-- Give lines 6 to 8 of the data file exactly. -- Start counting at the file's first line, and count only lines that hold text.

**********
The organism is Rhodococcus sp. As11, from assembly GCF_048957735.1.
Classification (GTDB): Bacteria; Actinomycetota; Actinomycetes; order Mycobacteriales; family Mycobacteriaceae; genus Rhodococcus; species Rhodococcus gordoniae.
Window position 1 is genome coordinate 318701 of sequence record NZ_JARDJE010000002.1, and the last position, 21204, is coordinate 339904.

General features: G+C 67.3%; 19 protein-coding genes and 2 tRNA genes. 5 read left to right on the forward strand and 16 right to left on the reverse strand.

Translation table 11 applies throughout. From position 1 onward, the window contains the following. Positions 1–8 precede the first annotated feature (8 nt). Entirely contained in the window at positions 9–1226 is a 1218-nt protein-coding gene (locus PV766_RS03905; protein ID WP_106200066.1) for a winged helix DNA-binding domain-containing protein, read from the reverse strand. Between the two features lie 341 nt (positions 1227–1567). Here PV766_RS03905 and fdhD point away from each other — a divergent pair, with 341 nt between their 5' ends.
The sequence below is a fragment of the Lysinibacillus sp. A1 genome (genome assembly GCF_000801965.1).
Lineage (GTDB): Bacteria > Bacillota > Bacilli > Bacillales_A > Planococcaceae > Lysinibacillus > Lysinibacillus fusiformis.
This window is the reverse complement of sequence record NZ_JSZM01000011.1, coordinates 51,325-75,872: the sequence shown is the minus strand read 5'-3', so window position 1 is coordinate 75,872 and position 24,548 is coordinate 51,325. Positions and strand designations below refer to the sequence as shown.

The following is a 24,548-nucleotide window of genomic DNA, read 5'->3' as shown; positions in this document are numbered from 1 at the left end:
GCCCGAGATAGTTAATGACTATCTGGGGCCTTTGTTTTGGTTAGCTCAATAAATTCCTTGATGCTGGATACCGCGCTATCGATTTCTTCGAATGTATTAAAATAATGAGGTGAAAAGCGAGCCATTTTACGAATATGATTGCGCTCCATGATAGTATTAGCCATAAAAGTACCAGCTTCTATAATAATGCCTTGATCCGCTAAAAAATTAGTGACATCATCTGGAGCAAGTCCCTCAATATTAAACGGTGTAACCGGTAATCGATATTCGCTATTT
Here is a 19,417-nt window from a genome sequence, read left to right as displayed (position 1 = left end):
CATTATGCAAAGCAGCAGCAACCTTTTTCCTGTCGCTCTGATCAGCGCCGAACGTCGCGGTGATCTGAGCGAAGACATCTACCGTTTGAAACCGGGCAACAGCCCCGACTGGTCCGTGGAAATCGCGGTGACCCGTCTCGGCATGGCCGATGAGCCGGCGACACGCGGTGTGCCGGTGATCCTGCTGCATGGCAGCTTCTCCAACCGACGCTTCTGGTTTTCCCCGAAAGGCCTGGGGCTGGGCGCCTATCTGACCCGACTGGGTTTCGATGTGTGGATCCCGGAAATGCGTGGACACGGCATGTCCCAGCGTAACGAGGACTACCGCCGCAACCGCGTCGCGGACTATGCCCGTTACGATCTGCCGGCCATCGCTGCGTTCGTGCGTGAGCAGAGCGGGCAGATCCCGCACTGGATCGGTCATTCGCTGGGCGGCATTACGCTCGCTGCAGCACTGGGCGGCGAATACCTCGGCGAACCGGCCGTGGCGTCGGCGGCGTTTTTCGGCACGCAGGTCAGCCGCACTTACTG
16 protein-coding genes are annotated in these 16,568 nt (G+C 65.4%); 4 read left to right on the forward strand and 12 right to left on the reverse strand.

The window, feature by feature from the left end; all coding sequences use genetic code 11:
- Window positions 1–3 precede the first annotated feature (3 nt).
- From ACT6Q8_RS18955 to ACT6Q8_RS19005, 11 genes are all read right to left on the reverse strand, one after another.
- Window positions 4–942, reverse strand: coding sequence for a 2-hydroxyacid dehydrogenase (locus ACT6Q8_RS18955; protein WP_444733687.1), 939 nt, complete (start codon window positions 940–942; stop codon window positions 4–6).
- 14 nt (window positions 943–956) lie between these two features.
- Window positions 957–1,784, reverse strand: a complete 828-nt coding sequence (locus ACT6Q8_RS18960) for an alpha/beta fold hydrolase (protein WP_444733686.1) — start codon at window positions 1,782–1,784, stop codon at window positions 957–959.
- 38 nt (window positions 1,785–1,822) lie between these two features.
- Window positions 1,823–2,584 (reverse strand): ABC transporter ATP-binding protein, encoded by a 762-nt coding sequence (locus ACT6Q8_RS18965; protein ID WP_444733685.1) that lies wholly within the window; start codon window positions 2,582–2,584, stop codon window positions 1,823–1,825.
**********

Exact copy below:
The sequence below is a fragment of the Lysinibacillus sp. A1 genome (genome assembly GCF_000801965.1).
Lineage (GTDB): Bacteria > Bacillota > Bacilli > Bacillales_A > Planococcaceae > Lysinibacillus > Lysinibacillus fusiformis.
This window is the reverse complement of sequence record NZ_JSZM01000011.1, coordinates 51,325-75,872: the sequence shown is the minus strand read 5'-3', so window position 1 is coordinate 75,872 and position 24,548 is coordinate 51,325. Positions and strand designations below refer to the sequence as shown.